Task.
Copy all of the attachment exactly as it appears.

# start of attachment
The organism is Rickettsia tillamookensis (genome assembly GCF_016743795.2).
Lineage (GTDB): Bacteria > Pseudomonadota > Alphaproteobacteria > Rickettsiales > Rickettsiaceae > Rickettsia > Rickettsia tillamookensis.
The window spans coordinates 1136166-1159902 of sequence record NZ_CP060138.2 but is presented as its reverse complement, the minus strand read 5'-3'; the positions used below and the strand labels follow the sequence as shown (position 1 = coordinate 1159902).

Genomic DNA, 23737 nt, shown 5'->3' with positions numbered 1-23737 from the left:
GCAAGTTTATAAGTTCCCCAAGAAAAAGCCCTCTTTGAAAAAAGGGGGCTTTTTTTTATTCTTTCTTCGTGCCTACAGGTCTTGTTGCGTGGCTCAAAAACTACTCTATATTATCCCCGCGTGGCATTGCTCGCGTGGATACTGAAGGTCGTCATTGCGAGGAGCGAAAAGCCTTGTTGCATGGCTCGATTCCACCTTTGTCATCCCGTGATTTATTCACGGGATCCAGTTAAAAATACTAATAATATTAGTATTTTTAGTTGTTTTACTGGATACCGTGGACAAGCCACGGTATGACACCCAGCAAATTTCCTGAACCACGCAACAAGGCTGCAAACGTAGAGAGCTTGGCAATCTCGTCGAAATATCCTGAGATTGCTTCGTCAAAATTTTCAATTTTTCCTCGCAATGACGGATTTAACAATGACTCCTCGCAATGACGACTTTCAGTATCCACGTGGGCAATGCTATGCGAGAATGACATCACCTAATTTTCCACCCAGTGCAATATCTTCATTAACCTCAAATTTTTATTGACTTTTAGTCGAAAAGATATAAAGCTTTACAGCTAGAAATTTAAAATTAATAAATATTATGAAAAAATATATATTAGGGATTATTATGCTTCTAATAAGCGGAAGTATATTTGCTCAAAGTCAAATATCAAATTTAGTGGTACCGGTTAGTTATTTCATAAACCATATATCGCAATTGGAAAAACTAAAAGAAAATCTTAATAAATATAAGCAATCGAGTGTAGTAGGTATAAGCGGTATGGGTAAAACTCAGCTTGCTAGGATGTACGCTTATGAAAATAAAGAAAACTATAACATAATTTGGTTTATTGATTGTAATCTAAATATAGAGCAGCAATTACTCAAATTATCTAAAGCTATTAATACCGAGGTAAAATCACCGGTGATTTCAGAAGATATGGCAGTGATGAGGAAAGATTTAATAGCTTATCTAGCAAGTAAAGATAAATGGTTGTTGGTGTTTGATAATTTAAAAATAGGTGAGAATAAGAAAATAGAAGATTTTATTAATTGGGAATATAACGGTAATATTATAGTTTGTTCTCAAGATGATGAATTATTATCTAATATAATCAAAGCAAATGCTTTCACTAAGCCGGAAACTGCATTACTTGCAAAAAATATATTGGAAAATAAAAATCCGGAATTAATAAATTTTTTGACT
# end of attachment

The organism is Rickettsia tillamookensis (genome assembly GCF_016743795.2).
Lineage (GTDB): Bacteria > Pseudomonadota > Alphaproteobacteria > Rickettsiales > Rickettsiaceae > Rickettsia > Rickettsia tillamookensis.
The window spans coordinates 1136166-1159902 of sequence record NZ_CP060138.2 but is presented as its reverse complement, the minus strand read 5'-3'; the positions used below and the strand labels follow the sequence as shown (position 1 = coordinate 1159902).

Genomic DNA, 23737 nt, shown 5'->3' with positions numbered 1-23737 from the left:
GCAAGTTTATAAGTTCCCCAAGAAAAAGCCCTCTTTGAAAAAAGGGGGCTTTTTTTTATTCTTTCTTCGTGCCTACAGGTCTTGTTGCGTGGCTCAAAAACTACTCTATATTATCCCCGCGTGGCATTGCTCGCGTGGATACTGAAGGTCGTCATTGCGAGGAGCGAAAAGCCTTGTTGCATGGCTCGATTCCACCTTTGTCATCCCGTGATTTATTCACGGGATCCAGTTAAAAATACTAATAATATTAGTATTTTTAGTTGTTTTACTGGATACCGTGGACAAGCCACGGTATGACACCCAGCAAATTTCCTGAACCACGCAACAAGGCTGCAAACGTAGAGAGCTTGGCAATCTCGTCGAAATATCCTGAGATTGCTTCGTCAAAATTTTCAATTTTTCCTCGCAATGACGGATTTAACAATGACTCCTCGCAATGACGACTTTCAGTATCCACGTGGGCAATGCTATGCGAGAATGACATCACCTAATTTTCCACCCAGTGCAATATCTTCATTAACCTCAAATTTTTATTGACTTTTAGTCGAAAAGATATAAAGCTTTACAGCTAGAAATTTAAAATTAATAAATATTATGAAAAAATATATATTAGGGATTATTATGCTTCTAATAAGCGGAAGTATATTTGCTCAAAGTCAAATATCAAATTTAGTGGTACCGGTTAGTTATTTCATAAACCATATATCGCAATTGGAAAAACTAAAAGAAAATCTTAATAAATATAAGCAATCGAGTGTAGTAGGTATAAGCGGTATGGGTAAAACTCAGCTTGCTAGGATGTACGCTTATGAAAATAAAGAAAACTATAACATAATTTGGTTTATTGATTGTAATCTAAATATAGAGCAGCAATTACTCAAATTATCTAAAGCTATTAATACCGAGGTAAAATCACCGGTGATTTCAGAAGATATGGCAGTGATGAGGAAAGATTTAATAGCTTATCTAGCAAGTAAAGATAAATGGTTGTTGGTGTTTGATAATTTAAAAATAGGTGAGAATAAGAAAATAGAAGATTTTATTAATTGGGAATATAACGGTAATATTATAGTTTGTTCTCAAGATGATGAATTATTATCTAATATAATCAAAGCAAATGCTTTCACTAAGCCGGAAACTGCATTACTTGCAAAAAATATATTGGAAAATAAAAATCCGGAATTAATAAATTTTTTGACT